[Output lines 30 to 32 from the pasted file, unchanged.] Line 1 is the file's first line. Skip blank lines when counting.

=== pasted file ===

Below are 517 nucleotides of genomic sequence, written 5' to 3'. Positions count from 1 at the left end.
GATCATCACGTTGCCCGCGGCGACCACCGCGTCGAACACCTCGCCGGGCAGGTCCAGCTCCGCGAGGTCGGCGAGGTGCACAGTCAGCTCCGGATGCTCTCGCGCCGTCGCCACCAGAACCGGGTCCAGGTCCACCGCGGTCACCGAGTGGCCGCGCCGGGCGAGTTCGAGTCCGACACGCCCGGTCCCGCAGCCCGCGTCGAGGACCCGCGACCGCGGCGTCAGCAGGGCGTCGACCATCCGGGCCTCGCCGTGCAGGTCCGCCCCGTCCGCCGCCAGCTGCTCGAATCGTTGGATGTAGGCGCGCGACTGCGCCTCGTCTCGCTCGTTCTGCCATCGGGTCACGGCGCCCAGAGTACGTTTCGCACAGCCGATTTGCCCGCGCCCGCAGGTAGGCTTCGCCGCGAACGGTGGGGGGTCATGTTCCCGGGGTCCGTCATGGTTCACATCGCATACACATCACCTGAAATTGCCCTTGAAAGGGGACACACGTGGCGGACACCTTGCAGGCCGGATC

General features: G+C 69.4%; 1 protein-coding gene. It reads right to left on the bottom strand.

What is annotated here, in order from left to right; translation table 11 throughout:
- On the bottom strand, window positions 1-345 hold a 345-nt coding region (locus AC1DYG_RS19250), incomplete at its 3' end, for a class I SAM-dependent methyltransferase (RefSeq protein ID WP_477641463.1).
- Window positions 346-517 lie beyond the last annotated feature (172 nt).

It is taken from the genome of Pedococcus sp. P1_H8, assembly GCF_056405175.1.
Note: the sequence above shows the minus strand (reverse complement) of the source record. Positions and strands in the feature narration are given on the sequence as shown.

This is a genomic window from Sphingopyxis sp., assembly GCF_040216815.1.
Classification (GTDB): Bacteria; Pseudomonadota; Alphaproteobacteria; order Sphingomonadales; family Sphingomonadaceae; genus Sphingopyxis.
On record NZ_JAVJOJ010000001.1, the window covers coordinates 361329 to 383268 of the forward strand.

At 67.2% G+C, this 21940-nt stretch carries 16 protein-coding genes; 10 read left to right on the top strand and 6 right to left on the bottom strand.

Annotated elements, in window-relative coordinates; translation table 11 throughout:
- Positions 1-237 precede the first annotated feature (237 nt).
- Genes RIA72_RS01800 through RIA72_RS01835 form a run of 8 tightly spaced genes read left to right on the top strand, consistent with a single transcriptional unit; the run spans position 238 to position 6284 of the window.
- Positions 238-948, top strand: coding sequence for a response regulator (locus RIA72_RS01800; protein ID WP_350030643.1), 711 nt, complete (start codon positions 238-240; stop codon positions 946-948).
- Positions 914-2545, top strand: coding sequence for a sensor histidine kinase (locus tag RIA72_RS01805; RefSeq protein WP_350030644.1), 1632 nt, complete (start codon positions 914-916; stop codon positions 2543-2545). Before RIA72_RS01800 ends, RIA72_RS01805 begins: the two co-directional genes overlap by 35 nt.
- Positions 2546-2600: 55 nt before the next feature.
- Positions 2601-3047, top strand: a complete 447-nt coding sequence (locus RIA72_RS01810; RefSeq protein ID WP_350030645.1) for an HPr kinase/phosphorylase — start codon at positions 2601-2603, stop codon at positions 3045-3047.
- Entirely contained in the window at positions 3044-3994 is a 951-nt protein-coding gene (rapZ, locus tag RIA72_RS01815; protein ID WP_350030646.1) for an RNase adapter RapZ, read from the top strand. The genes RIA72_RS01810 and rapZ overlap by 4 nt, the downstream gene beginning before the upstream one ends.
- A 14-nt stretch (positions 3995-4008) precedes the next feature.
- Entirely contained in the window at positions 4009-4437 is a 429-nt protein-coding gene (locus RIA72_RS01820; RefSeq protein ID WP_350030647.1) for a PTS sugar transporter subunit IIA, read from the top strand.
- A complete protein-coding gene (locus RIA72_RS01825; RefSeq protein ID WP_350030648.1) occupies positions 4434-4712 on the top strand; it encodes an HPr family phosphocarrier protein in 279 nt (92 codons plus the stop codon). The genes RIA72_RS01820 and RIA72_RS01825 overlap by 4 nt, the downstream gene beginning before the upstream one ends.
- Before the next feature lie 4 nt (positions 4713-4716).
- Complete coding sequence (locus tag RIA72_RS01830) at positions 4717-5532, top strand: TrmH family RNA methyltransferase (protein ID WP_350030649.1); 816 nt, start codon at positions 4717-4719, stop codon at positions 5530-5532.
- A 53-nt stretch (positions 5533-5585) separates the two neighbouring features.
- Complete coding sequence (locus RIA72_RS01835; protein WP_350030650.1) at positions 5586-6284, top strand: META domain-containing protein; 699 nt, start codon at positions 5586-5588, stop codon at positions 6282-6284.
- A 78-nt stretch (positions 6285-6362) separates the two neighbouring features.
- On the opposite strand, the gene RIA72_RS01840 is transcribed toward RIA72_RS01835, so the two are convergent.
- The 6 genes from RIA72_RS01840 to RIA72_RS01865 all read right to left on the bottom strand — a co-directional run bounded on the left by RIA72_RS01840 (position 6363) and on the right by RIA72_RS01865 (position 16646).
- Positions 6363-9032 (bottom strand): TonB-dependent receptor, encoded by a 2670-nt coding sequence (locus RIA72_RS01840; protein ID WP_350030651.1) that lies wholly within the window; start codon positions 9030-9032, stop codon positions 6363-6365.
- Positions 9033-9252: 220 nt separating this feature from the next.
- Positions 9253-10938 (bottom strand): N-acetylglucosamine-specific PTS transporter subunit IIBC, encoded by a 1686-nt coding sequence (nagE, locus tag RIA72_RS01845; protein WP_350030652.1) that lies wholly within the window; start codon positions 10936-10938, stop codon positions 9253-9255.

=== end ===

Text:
- The 6 genes from RIA72_RS01840 to RIA72_RS01865 all read right to left on the bottom strand — a co-directional run bounded on the left by RIA72_RS01840 (position 6363) and on the right by RIA72_RS01865 (position 16646).
- Positions 6363-9032 (bottom strand): TonB-dependent receptor, encoded by a 2670-nt coding sequence (locus RIA72_RS01840; protein ID WP_350030651.1) that lies wholly within the window; start codon positions 9030-9032, stop codon positions 6363-6365.
- Positions 9033-9252: 220 nt separating this feature from the next.